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223 1/7 twist what weight bullet?

Discussion in 'Handloading and Reloading' started by Victor1Echo, Dec 29, 2009.

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  1. Victor1Echo

    Victor1Echo Member

    Oct 21, 2009
    I have a twenty inch colt sporter 1/7 twist 5.56 nato barrel. I am going to start reloading for this next week. Been doing research, but i don't know what bullet would be the most accurate. Do I go up to 90? What's a good bullet for starting reloading, and to be used to puch paper--out to three hundred meters or so.

  2. Ol` Joe

    Ol` Joe Member

    Feb 25, 2004
    Your rifle will handle all bullet wgts, it`s up to you to try and figure out which it will shoot best.
    My SWAG is the 55 and up grain weights will do best but, I`ve been wrong too many times to bet on it.
  3. sgte5

    sgte5 Member

    Dec 27, 2009
    west central Wi
    With the 1-7 twist you will probably want to go with a heavier bullet. I have used the 55 gr sp and have had them fall apart with my 1-7 twist. I have been using 68 gr and heavier and not had a problem. The heavier bullet will be more stable.
  4. W.E.G.

    W.E.G. Member

    Sep 26, 2006
    all over Virginia
    Many 55-grain bullets are not great quality.
    My experience has shown that poor-quality 55-grain bullets are at their worst when fired in fast-twist barrels.

    Test your barrel to find out what it likes.
    And, whatever you do, use HIGH QUALITY bullets for your testing.
    Even then, I had an experience with 52-grain Sierra Matchking bullets in a Colt HBAR 1/7 barrel where those bullets were absolutely WILD at 100 yards. They were literally MISSING a 24"x24" backer, and when they did hit the backer, the bullethole was the worst keyhole you ever saw.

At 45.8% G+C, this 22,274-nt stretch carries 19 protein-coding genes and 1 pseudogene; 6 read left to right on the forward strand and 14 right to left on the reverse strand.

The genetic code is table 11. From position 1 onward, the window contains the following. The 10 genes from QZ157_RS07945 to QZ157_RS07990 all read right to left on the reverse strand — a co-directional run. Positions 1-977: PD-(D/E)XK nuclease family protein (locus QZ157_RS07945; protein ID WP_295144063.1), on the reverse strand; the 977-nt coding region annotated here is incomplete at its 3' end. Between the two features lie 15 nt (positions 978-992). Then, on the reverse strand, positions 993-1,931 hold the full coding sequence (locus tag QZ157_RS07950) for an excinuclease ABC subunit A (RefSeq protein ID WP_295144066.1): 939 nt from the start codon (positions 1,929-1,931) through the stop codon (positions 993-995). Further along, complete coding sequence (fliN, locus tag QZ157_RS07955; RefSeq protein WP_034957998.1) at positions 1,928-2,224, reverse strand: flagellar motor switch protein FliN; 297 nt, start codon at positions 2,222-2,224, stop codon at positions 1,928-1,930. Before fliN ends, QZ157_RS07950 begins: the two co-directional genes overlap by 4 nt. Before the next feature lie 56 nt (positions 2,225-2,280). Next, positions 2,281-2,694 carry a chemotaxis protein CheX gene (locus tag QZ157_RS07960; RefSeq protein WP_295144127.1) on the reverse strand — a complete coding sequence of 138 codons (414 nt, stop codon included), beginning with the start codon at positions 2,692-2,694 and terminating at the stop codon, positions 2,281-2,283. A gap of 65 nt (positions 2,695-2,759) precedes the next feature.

A 1/7 should handle magazine-length-loaded 77-grain bullets with very good accuracy.
    I really like the Black Hills ammo loaded with the Hornady 77-grains fired from my AR with the Krieger 1/7 stainless barrel.

    I've had excellent results too with the Sierra Matchking 69-grain bullets loaded to magazine-length.

    Also, I've had excellent results with the Sierra Matchking 80-grain bullets loaded to longer than magazine length, and just touching the rifling for single-feed fire.
  5. Jim Watson

    Jim Watson Member

    Dec 24, 2002
    The 7 inch twist is what the Army settled on to stabilize the very long SS110/M856 tracer bullet, is ample for the SS109/M855 hardball, but still lets them use M193 55 gr hardball that might still be in inventory.
    The twist will likely stabilize anything on up to a 90 grain match bullet BUT most of the extra heavies like 75, 80, and 90 are meant to be loaded longer than the magazine will take for slowfire target shooting. If you want semiauto, look to the 68, 69, and 77 grain bullets.
  6. RP86

    RP86 Member

    Oct 19, 2006
    I don't have much experience with .223, but I read the post in the link below the other night and found it interesting. There is also a calculation/formula in the book "The ABC's of Reloading" that tells you how to calculate the exact bullet you desire based on twist or given you twist to find the exact bullet you should desire. Hope this helps.

  7. ArchAngelCD

    ArchAngelCD Member

    Nov 25, 2006
    Northeast PA, USA
    a 1/7 twist in a .223 is a fairly fast rate and will stabilize heavier bullets than the 1/12 twist rate in my barrel. I'm limited to ~60gr/62gr bullets but I don't load anything over 55gr. Your barrel on the other hand will probably stabilize bullets up to 77gr and possible heavier if they aren't too long. (like the others have said above)
  8. madd0c

    madd0c Member

    Oct 22, 2009
    My .223 is a 1-7" 16"barrel and it seems to LOVE 69 gr bullets. 62 do ok, but sub MOA with 69gr.
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